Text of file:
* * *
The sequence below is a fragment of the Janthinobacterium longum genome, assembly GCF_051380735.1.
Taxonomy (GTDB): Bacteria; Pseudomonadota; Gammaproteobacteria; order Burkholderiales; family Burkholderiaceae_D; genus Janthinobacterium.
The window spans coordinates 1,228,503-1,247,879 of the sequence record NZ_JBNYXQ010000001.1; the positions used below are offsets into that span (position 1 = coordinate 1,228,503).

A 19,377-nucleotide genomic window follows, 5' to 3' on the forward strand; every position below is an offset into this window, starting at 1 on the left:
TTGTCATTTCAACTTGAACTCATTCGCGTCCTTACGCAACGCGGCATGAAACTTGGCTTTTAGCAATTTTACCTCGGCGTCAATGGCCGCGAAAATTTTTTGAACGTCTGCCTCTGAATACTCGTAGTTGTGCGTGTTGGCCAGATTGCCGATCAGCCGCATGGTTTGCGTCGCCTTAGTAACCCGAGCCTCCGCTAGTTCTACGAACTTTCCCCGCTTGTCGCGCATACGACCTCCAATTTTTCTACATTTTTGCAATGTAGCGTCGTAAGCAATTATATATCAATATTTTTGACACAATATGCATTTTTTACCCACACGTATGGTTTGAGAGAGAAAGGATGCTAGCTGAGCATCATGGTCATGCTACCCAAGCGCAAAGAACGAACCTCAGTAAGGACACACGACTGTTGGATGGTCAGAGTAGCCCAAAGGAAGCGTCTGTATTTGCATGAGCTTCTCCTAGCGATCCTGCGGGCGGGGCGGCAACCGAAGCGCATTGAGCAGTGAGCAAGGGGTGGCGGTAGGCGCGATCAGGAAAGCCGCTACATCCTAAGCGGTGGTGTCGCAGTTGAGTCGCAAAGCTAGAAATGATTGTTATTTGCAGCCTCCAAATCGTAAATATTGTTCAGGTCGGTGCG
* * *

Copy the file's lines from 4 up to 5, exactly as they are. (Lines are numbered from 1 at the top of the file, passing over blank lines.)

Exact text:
A 19,377-nucleotide genomic window follows, 5' to 3' on the forward strand; every position below is an offset into this window, starting at 1 on the left:
TTGTCATTTCAACTTGAACTCATTCGCGTCCTTACGCAACGCGGCATGAAACTTGGCTTTTAGCAATTTTACCTCGGCGTCAATGGCCGCGAAAATTTTTTGAACGTCTGCCTCTGAATACTCGTAGTTGTGCGTGTTGGCCAGATTGCCGATCAGCCGCATGGTTTGCGTCGCCTTAGTAACCCGAGCCTCCGCTAGTTCTACGAACTTTCCCCGCTTGTCGCGCATACGACCTCCAATTTTTCTACATTTTTGCAATGTAGCGTCGTAAGCAATTATATATCAATATTTTTGACACAATATGCATTTTTTACCCACACGTATGGTTTGAGAGAGAAAGGATGCTAGCTGAGCATCATGGTCATGCTACCCAAGCGCAAAGAACGAACCTCAGTAAGGACACACGACTGTTGGATGGTCAGAGTAGCCCAAAGGAAGCGTCTGTATTTGCATGAGCTTCTCCTAGCGATCCTGCGGGCGGGGCGGCAACCGAAGCGCATTGAGCAGTGAGCAAGGGGTGGCGGTAGGCGCGATCAGGAAAGCCGCTACATCCTAAGCGGTGGTGTCGCAGTTGAGTCGCAAAGCTAGAAATGATTGTTATTTGCAGCCTCCAAATCGTAAATATTGTTCAGGTCGGTGCG